7 Tips for Perfect Pie Pastry

Blossom Lady
Aug 19, 2022 04:55 AM
7 Tips for Perfect Pie Pastry

Pie crust can be intimidating, but with a little practice and our 10 tips for a perfect, flaky pie crust, you will be looking for excuses to make another pie! The effort to make homemade pie crust pays off in a flakier and tastier result than anything you buy pre-made. Use this list of 7 simple and useful tips, from choosing the best ingredients to using the proper technique, to turn out a perfect pie crust every time.

1. How to keep pastry crisp when using fillings

Once a pastry crust is blind-baked, it is ready to be trimmed and filled. Placing uncooked fillings, such as cream or crème pâtissière and fresh fruit, directly on the pastry will result in the bottom of the tart case turning soggy. To prevent this from happening, create a protective layer—for example, with jam.

While the pastry is still warm, use a small, sharp knife to trim away the excess pastry from the rim of the case.

Melt a small quantity of jam or chocolate, and use it to brush the bottom of the tart case before leaving it to set.

Once the lining is set, fill the tart with your chosen filling, and decorate as required.

2. Making hot-water pastry

With its use of lard or vegetable shortening, hot-water pastry should be an occasional treat rather than an everyday pastry. Having said that, it is not difficult to prepare, and it produces a gloriously rich, flaky result that is unlike any other kind of pastry. Hot-water pastry is particularly suitable for use with meat products, such as pork and game.

Sift the dry ingredients in a large bowl and create a well in the center.

Gently pour the hot melted fat and water into the well.

Use a wooden spoon to stir the mixture together until it is well combined.

Handling the hot pastry carefully, work to bring it together. You will have to be quick, since it will harden as it cools.

3. How to transfer pastry into a pie pan

After you have made and rolled out your pastry, you will have to transfer

It from the work surface to a pan. This can be a tricky business, because pastry can break if it is picked up incorrectly. However, the simple method illustrated here will ensure that pastry can be moved quickly and successfully every time.

Prepare the pastry as usual, rolling it out on a lightly floured work surface to your required thickness.

Roll the pastry around the rolling pin, then gently unroll it directly over the pan.

Press the pastry firmly into the bottom edges of the pan, then up the sides, before trimming off any excess.

4. What is blind baking?

Blind baking is a simple, extremely useful method of prebaking an empty tart crust for filling or for storing and using at a later date. The technique is not as difficult as it seems, and it ensures that the bottom of a pie or tart will be cooked through even with the wettest filling. It is possible to purchase ceramic baking beans that can be used over and over; a cheaper alternative is to use dried chickpeas or other beans, making sure to label them as blind-baking beans when you store them for future use.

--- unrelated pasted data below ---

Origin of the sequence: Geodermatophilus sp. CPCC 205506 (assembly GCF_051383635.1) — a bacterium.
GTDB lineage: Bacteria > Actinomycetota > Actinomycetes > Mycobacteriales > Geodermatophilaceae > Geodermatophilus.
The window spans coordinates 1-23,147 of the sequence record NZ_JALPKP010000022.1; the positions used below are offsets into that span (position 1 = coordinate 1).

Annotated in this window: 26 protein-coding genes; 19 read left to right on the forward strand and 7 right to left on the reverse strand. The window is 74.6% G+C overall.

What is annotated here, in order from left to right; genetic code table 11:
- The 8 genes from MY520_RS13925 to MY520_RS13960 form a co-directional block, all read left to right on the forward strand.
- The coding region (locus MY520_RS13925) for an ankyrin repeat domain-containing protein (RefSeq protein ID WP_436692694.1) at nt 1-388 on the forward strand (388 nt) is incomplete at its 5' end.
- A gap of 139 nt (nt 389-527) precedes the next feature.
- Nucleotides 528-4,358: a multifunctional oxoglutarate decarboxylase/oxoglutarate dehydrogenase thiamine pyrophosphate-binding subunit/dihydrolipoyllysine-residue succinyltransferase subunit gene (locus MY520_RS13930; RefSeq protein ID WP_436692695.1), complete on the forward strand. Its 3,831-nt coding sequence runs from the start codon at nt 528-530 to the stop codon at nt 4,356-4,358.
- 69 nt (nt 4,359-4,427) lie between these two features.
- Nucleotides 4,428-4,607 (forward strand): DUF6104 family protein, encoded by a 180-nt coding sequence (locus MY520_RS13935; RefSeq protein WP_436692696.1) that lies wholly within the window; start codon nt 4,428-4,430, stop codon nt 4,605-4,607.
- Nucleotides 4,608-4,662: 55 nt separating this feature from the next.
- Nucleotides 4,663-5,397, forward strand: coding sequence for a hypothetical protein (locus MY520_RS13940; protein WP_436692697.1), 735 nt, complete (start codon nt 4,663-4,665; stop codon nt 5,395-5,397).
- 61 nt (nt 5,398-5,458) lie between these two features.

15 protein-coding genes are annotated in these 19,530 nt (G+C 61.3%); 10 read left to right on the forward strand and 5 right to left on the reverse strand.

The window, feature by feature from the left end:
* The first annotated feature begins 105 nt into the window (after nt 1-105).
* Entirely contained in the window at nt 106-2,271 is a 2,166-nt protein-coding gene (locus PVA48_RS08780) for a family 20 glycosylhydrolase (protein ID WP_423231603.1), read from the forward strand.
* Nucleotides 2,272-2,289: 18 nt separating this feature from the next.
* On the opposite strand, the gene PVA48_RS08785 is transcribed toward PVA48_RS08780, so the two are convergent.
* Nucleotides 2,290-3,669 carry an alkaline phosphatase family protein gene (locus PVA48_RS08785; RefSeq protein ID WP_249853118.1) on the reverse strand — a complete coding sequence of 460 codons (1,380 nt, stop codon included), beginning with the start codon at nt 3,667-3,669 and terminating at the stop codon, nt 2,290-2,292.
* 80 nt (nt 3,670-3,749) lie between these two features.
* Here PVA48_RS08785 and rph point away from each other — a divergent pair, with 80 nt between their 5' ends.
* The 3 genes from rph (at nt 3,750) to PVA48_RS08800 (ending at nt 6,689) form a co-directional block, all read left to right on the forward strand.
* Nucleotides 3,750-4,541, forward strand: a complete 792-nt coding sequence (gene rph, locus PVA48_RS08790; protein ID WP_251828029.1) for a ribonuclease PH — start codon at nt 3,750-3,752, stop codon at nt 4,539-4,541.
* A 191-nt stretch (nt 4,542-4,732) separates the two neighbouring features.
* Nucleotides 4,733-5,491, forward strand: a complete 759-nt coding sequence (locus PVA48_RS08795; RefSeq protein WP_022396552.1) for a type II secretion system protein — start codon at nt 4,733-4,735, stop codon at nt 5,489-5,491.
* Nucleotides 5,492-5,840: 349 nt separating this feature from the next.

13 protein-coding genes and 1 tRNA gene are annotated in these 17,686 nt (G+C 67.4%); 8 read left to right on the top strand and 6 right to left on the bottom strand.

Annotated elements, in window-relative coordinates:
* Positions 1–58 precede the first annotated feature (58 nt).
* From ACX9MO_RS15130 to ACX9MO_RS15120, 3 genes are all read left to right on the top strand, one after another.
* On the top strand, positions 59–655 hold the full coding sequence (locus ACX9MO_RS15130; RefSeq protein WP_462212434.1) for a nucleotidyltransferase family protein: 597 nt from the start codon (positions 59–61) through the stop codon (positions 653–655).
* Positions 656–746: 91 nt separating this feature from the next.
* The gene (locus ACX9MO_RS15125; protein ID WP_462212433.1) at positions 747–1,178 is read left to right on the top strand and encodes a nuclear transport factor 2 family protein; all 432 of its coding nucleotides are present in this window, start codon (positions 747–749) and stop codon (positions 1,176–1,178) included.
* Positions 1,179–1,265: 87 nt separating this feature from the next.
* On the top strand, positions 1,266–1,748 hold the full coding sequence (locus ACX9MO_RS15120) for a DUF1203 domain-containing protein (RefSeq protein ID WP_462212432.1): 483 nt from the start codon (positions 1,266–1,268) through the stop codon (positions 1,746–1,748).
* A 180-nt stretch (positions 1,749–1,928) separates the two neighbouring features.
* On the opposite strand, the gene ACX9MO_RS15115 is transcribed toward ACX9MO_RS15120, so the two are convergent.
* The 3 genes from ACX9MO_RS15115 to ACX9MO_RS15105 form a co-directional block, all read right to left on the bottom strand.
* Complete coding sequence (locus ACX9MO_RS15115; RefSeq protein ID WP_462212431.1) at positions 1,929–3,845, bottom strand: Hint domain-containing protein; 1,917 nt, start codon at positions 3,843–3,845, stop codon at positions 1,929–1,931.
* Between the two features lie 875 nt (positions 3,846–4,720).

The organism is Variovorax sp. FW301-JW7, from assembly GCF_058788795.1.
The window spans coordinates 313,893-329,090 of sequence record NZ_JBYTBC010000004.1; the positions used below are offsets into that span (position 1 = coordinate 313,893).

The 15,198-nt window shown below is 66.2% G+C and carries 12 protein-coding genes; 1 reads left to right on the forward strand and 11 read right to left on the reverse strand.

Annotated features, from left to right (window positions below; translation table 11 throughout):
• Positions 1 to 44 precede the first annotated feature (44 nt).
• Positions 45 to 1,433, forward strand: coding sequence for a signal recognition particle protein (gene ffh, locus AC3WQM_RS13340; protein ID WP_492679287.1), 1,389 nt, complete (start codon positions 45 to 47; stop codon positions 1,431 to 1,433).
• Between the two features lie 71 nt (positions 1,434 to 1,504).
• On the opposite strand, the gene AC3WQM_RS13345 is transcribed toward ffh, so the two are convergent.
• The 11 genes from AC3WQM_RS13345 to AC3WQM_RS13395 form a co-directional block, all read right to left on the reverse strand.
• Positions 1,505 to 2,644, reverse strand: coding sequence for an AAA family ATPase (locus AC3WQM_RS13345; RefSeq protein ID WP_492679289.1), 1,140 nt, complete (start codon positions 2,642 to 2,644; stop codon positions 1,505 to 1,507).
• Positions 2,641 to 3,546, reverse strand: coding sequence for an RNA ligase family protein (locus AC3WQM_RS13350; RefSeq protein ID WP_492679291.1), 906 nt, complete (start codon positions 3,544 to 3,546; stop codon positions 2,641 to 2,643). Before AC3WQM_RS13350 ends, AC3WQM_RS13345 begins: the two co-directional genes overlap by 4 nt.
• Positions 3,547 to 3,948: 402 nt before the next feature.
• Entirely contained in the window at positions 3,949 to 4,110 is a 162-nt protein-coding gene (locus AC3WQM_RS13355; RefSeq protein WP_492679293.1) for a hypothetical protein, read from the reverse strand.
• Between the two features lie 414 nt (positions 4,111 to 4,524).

How to use?

Prick the bottom of the pastry case with a fork to allow steam to escape. This prevents the pastry rising and forming air bubbles. Line the pastry case with a sheet of parchment paper and fill it with ceramic baking beans or dried chickpeas.

Make sure that the baking beans are evenly distributed, covering the bottom of the case in a thick, uniform layer.

Once the pastry case is cooked, gently remove the beans and paper. Cook for a further 5 minutes to finish the base.

5. Freezing pastry for later use

Freezing blind-baked pastry cases is a great way to prepare ahead when you have to bake for a large number of people or a special occasion. Bake your pastry cases, wait for them to cool, then wrap them individually in plastic wrap, followed by a layer of aluminum foil. Finally, make sure you label them before freezing. The edges of the pastry cases may get knocked and broken if they are piled up or crushed in the freezer, so store them carefully. Even better, freeze individual pastry cases, then stack them in a large container in the freezer.

6. Easy tips for flavoring pastry

Once you have mastered the art of making simple pastry, there are many different twists you can put on it to make it your own. Both sweet and savory pastry can be flavored with various herbs and spices to complement the filling. Add just a little to begin with, then bake a small piece of the pastry while the remainder rests in the refrigerator to see how the flavors work out before you decide whether to add more. A simple addition to any sweet pastry is a couple of tablespoons of granulated sugar, which gives a sweet, crisp finish to the pastry. Cocoa can also be added in place of some of the flour. Savory fillings need only a complementary herb processed into the flour to add color and flavor to the dish.

7. Making attractive pie tops

As key as the taste of a pie is, presentation is also important, and finishing a pie with a decorative design will make it more appealing. There are several techniques that can give your pies

the flourish they deserve, from a simple pinch-to-crimp border to a more elaborate feathering effect. Cut vents in the top to allow steam to escape.

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